That said, it’s also good news that KC-firms continue to attract funding from outside the region. Importing capital contributes to the overall economy by infusing new funds into the market.
Source: Various public sources and private databases, for investments and grants where investors are disclosed. Some investments feature multiple investors, so the number of investors does not match the number of deals in any given year.
KC moves up in Peer City Ranking for Capital Investments
Compared to other peer cities, Kansas City ranked 12 out of 15 in terms of total equity investments in 2017. That’s good news since we were dead last in 2016.
Upper movement aside, the ranking suggests that Kansas City still has a long way to go in terms of increasing access to capital for early-stage companies. Many investments go unreported.
(Note: this chart compares only investments captured by CBInsights; actual total investments in Kansas City are higher as investments are tracked from various public and private sources.)
SBIR and Federal Grants
We also look at how many KC-area companies secure Small Business Investment Research (SBIR) and other federal grants. The grants provide another key source of funding for early-stage innovations and bridge the gap between idea and market.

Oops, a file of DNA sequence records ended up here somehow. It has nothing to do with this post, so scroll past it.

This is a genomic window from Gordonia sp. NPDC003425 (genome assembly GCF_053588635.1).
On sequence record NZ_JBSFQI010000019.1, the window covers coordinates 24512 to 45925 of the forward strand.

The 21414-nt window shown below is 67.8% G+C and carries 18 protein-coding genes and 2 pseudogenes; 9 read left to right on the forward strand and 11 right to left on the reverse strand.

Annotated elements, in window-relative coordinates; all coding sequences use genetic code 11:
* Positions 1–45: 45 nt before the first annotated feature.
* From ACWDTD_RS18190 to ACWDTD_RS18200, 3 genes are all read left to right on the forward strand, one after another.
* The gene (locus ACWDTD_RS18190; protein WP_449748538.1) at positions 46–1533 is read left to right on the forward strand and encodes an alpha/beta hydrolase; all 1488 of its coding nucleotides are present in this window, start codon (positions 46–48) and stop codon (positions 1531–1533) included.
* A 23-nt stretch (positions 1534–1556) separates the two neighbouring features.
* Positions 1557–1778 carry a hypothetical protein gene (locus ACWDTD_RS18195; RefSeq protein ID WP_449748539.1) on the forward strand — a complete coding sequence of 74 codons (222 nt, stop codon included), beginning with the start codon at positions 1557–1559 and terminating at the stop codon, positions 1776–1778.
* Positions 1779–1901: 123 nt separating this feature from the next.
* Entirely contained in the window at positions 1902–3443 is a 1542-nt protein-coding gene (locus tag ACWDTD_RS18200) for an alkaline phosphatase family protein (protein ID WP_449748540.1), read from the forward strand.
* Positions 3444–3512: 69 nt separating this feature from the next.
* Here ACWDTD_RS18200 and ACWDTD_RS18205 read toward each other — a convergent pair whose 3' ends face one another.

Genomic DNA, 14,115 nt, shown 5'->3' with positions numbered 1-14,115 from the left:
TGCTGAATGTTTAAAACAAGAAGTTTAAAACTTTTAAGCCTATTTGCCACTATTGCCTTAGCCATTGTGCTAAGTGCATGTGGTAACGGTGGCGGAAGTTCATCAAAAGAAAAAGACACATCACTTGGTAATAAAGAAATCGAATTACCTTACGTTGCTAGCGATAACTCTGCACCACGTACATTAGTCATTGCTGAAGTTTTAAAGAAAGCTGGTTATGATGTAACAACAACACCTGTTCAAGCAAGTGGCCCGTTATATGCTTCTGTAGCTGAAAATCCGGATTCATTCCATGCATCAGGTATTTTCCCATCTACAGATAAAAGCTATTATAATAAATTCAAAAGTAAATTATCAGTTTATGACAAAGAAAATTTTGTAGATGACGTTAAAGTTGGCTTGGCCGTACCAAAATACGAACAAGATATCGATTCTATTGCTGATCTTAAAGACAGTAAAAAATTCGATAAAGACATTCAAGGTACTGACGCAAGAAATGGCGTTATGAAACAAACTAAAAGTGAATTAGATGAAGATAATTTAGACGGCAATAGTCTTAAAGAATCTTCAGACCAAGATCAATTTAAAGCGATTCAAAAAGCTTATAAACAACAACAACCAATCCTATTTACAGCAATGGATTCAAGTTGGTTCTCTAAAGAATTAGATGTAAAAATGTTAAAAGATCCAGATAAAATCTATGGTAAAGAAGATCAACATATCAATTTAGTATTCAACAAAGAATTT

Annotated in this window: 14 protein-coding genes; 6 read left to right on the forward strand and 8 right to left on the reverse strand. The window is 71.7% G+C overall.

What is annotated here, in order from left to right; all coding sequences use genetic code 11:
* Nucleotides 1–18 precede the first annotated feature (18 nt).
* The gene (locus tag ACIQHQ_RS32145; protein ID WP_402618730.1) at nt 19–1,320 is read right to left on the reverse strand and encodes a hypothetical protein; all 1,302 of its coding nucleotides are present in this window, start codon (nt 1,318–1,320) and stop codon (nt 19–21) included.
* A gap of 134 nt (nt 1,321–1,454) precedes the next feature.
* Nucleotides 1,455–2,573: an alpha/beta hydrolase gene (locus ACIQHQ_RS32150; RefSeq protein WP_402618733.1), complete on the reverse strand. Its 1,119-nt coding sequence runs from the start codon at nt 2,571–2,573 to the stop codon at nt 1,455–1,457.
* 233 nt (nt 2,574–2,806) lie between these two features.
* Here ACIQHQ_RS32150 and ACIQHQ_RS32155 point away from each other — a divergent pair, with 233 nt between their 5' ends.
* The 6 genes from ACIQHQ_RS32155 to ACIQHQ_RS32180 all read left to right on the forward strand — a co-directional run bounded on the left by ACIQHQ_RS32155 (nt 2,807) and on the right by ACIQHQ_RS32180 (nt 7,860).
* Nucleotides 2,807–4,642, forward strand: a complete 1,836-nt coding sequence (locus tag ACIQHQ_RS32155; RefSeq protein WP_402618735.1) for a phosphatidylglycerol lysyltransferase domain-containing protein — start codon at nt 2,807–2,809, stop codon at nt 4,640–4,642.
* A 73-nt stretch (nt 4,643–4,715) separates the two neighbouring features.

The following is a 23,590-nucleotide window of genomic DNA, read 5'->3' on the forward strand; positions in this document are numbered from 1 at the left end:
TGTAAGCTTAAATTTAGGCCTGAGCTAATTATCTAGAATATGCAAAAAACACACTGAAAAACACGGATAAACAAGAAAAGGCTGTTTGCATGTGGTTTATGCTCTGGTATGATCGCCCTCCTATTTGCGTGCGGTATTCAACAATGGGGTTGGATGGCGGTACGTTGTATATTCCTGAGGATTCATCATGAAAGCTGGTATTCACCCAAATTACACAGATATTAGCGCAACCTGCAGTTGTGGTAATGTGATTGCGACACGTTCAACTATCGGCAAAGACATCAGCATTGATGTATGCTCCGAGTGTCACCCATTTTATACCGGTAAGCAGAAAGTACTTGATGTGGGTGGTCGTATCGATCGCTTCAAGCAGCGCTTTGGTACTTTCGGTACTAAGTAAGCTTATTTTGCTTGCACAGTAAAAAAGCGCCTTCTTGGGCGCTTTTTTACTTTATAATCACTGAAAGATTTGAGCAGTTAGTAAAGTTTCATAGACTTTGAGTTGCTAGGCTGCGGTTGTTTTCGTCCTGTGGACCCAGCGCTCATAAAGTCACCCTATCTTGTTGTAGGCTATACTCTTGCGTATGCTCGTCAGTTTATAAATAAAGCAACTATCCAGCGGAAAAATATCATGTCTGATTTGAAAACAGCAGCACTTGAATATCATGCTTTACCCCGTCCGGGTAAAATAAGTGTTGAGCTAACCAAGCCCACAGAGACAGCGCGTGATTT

SBIR and Small Business Technology Transfer (STTR) programs are two federal mechanisms created to spur research and development within small businesses. Grants are awarded to fund technology development of particular interest to the federal government.
Missouri and Kansas generally do not take full advantage of SBIR/STTR funding. Missouri ranks 28 and Kansas 36 in the number of SBIR grants received since 1982. California ranks first and Massachusetts second. These grants are typically focused around strong research institutions such as Stanford and MIT..
In addition to lagging behind other states, the Kansas City region is not keeping pace with its past record. SBIR/STTR funding levels have declined for the past four years. Efforts to help entrepreneurs apply successfully for these grants has not yet yielded fruit.
Are you looking for funding for your Kansas City business (or looking to invest)?
Our CapitalMatch program can help you find the investors you need in Kansas City to scale and if you're interested in investing we can also connect you with the entrepreneurial team that best fits your passions and expertise.